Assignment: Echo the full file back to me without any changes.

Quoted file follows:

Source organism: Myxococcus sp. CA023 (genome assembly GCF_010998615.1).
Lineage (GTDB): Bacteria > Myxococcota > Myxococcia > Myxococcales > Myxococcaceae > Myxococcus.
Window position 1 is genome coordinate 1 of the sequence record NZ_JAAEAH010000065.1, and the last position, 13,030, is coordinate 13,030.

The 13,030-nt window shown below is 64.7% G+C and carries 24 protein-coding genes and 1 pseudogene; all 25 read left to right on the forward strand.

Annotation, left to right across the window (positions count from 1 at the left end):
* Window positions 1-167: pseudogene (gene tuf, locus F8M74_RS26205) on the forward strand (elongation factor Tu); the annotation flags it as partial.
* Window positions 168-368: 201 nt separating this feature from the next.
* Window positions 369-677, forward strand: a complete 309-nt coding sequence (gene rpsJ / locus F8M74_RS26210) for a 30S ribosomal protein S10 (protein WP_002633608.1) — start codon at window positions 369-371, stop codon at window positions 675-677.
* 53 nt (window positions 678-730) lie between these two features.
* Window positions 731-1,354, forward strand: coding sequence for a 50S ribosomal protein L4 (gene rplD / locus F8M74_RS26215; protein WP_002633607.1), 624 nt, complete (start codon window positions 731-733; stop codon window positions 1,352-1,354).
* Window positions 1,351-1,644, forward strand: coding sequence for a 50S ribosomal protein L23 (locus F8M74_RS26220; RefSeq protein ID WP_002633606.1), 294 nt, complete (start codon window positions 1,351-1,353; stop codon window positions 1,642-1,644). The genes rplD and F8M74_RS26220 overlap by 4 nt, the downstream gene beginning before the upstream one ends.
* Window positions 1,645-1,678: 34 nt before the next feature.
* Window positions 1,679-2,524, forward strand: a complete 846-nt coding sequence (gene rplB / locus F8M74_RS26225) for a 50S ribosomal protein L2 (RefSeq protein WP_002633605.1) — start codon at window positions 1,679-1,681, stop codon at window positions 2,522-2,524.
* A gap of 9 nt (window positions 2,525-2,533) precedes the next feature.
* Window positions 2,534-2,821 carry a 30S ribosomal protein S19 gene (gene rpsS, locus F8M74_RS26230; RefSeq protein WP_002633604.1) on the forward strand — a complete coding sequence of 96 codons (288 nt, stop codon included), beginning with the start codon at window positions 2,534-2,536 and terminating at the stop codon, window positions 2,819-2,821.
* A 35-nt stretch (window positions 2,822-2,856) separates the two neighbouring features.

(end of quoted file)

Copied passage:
Source organism: Myxococcus sp. CA023 (genome assembly GCF_010998615.1).
Lineage (GTDB): Bacteria > Myxococcota > Myxococcia > Myxococcales > Myxococcaceae > Myxococcus.
Window position 1 is genome coordinate 1 of the sequence record NZ_JAAEAH010000065.1, and the last position, 13,030, is coordinate 13,030.

The 13,030-nt window shown below is 64.7% G+C and carries 24 protein-coding genes and 1 pseudogene; all 25 read left to right on the forward strand.

Annotation, left to right across the window (positions count from 1 at the left end):
* Window positions 1-167: pseudogene (gene tuf, locus F8M74_RS26205) on the forward strand (elongation factor Tu); the annotation flags it as partial.
* Window positions 168-368: 201 nt separating this feature from the next.
* Window positions 369-677, forward strand: a complete 309-nt coding sequence (gene rpsJ / locus F8M74_RS26210) for a 30S ribosomal protein S10 (protein WP_002633608.1) — start codon at window positions 369-371, stop codon at window positions 675-677.
* 53 nt (window positions 678-730) lie between these two features.
* Window positions 731-1,354, forward strand: coding sequence for a 50S ribosomal protein L4 (gene rplD / locus F8M74_RS26215; protein WP_002633607.1), 624 nt, complete (start codon window positions 731-733; stop codon window positions 1,352-1,354).
* Window positions 1,351-1,644, forward strand: coding sequence for a 50S ribosomal protein L23 (locus F8M74_RS26220; RefSeq protein ID WP_002633606.1), 294 nt, complete (start codon window positions 1,351-1,353; stop codon window positions 1,642-1,644). The genes rplD and F8M74_RS26220 overlap by 4 nt, the downstream gene beginning before the upstream one ends.
* Window positions 1,645-1,678: 34 nt before the next feature.
* Window positions 1,679-2,524, forward strand: a complete 846-nt coding sequence (gene rplB / locus F8M74_RS26225) for a 50S ribosomal protein L2 (RefSeq protein WP_002633605.1) — start codon at window positions 1,679-1,681, stop codon at window positions 2,522-2,524.
* A gap of 9 nt (window positions 2,525-2,533) precedes the next feature.
* Window positions 2,534-2,821 carry a 30S ribosomal protein S19 gene (gene rpsS, locus F8M74_RS26230; RefSeq protein WP_002633604.1) on the forward strand — a complete coding sequence of 96 codons (288 nt, stop codon included), beginning with the start codon at window positions 2,534-2,536 and terminating at the stop codon, window positions 2,819-2,821.
* A 35-nt stretch (window positions 2,822-2,856) separates the two neighbouring features.